Kashmir: No spotlights for the Martanda Sun Temple in Matan

The Martanda (Sun) Temple near Matan. It was raining when I was there – can you make out everything is wet?
The Martanda (Sun) Temple near Matan. It was raining when I was there – can you make out everything is wet?

The Martanda (Sun) Temple near Matan is another of the many hidden wonders of Kashmir. The first thought to cross my mind when I saw it: why is this not more famous? The Sun Temple in Konark in Orissa is known to all, and this one deserves no less attention. Again, well maintained by the ASI. I even found a guide who showed me around – here go some factoids he shared:

* Built by Lalitaditya Muktapada circa 724-61 AD.
* Devri stone used for construction – without any cement – all pieces interlock with one another.
* Has four gates, the main one was higher than the main shrine.
* Weather caused a lot of stones to erode; a fire had caused significant damage to the structure quite some time back.
* Surrounding villages abandoned and resettled thrice
* Images carved into the stones used in the temple include those of the rivers Ganga and Jamuna and Hindu Gods Brahma, Vishnu, Mahesh and Krishna.
* Platforms around the central shrine had smaller temples at one time.
* Water in pool comes through channels from Sheshnag, 50 kms (31 miles) away near Pahalgam.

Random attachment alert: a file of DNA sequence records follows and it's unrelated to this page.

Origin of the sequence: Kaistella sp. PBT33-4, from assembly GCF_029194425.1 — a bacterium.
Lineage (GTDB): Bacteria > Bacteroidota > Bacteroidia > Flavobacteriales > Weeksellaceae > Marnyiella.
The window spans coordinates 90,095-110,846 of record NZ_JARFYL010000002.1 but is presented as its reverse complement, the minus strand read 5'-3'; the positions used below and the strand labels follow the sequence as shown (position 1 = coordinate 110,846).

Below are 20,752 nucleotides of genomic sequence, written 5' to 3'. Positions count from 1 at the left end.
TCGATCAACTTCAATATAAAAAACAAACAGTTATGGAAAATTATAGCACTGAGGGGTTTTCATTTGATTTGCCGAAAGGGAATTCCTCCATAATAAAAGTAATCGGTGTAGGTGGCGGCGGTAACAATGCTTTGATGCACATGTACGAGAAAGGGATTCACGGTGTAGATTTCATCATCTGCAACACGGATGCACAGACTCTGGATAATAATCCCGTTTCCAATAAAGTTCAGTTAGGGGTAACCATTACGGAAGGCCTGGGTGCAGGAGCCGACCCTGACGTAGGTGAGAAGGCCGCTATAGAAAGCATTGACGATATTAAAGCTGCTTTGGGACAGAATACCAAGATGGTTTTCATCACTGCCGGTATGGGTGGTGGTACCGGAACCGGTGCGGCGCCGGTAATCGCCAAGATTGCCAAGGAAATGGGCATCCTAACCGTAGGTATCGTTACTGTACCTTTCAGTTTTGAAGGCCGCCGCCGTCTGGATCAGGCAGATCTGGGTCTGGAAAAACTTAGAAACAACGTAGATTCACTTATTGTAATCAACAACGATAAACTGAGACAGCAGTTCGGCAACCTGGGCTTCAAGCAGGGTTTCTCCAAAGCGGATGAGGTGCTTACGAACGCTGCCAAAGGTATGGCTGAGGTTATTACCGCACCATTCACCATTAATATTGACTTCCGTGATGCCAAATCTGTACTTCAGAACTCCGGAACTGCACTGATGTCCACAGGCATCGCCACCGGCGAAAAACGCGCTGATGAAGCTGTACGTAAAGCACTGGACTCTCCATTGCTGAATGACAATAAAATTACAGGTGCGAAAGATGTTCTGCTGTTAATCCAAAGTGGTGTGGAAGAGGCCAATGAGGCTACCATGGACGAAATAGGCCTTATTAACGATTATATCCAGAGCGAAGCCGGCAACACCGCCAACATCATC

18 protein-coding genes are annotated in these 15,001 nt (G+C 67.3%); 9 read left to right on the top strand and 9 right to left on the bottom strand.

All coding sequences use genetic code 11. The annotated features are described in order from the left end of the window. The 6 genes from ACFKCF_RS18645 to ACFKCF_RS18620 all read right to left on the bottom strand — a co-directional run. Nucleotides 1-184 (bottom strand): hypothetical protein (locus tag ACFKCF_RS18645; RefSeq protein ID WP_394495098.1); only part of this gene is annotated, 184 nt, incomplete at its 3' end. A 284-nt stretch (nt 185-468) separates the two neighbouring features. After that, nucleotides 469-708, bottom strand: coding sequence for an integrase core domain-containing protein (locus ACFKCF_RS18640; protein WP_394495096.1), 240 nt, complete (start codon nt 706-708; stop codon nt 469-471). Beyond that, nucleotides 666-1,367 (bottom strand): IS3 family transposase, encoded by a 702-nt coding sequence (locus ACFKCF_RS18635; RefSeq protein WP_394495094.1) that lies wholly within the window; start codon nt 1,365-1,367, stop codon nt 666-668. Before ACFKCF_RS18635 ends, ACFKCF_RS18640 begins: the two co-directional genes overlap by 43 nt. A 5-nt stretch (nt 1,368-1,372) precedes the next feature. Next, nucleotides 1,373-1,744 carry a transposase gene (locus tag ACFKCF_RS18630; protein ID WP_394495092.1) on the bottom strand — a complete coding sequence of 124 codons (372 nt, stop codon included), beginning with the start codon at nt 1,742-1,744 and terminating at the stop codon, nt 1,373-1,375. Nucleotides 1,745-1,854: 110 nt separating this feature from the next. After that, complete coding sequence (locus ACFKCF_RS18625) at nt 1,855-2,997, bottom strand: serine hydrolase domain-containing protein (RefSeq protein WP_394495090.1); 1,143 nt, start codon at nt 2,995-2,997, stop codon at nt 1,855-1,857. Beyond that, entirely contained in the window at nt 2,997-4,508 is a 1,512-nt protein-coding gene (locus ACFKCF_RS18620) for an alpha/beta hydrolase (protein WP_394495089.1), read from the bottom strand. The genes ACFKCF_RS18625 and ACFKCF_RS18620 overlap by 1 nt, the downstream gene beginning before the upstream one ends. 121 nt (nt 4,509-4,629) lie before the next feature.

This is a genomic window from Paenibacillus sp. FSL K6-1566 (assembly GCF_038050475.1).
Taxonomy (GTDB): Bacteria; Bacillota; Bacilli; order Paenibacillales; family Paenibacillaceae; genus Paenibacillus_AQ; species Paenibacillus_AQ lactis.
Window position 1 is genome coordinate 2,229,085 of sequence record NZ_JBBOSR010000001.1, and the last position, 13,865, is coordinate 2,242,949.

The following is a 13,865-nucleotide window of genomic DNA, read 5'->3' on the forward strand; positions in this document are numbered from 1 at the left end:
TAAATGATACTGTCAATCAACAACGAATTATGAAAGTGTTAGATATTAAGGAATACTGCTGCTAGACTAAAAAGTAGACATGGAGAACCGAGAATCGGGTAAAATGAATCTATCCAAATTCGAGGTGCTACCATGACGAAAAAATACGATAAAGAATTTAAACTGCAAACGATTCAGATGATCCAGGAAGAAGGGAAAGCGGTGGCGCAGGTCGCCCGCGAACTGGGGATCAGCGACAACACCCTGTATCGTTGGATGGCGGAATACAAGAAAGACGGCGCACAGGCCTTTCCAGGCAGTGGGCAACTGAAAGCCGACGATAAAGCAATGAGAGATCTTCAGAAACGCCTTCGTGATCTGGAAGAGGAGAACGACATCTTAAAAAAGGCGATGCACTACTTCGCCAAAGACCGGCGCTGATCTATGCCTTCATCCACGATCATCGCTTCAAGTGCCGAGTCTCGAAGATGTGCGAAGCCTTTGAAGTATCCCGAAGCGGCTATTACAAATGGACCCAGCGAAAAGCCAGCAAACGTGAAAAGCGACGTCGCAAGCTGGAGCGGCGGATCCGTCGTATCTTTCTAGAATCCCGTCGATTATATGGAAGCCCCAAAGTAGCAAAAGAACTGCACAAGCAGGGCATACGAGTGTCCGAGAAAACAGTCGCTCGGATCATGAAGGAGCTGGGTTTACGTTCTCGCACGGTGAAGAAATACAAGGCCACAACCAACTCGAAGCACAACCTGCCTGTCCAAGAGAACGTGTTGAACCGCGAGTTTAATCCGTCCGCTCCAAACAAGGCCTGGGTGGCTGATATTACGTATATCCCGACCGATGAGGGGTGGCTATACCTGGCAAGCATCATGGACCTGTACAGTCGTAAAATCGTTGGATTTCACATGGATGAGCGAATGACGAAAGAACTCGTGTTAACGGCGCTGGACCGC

* 84 rooms for stay make the perimeter of the compound.
* Foundation of the central shrine is 18 feet deep.
* There are earthen pots, 5” deep and 3.5” diameter sunk into the ground and were used for offerings and food.


Here is a fascinating bit: How did workers place such heavy rocks atop each other? They would place those at the ground level first, then fill the whole area with mud, roll the next set atop these, fix these and fill more mud. At the end of this entire exercise, all the mud was removed to unveil a new temple shining like the sun.

Getting there: The temple is located 4 km (2.5 miles) from Matan in Anantnag district. You will have to ask for directions – don’t get wrongly directed to a more recent Sun Temple in Matan itself.


Some children I met just outside the temple


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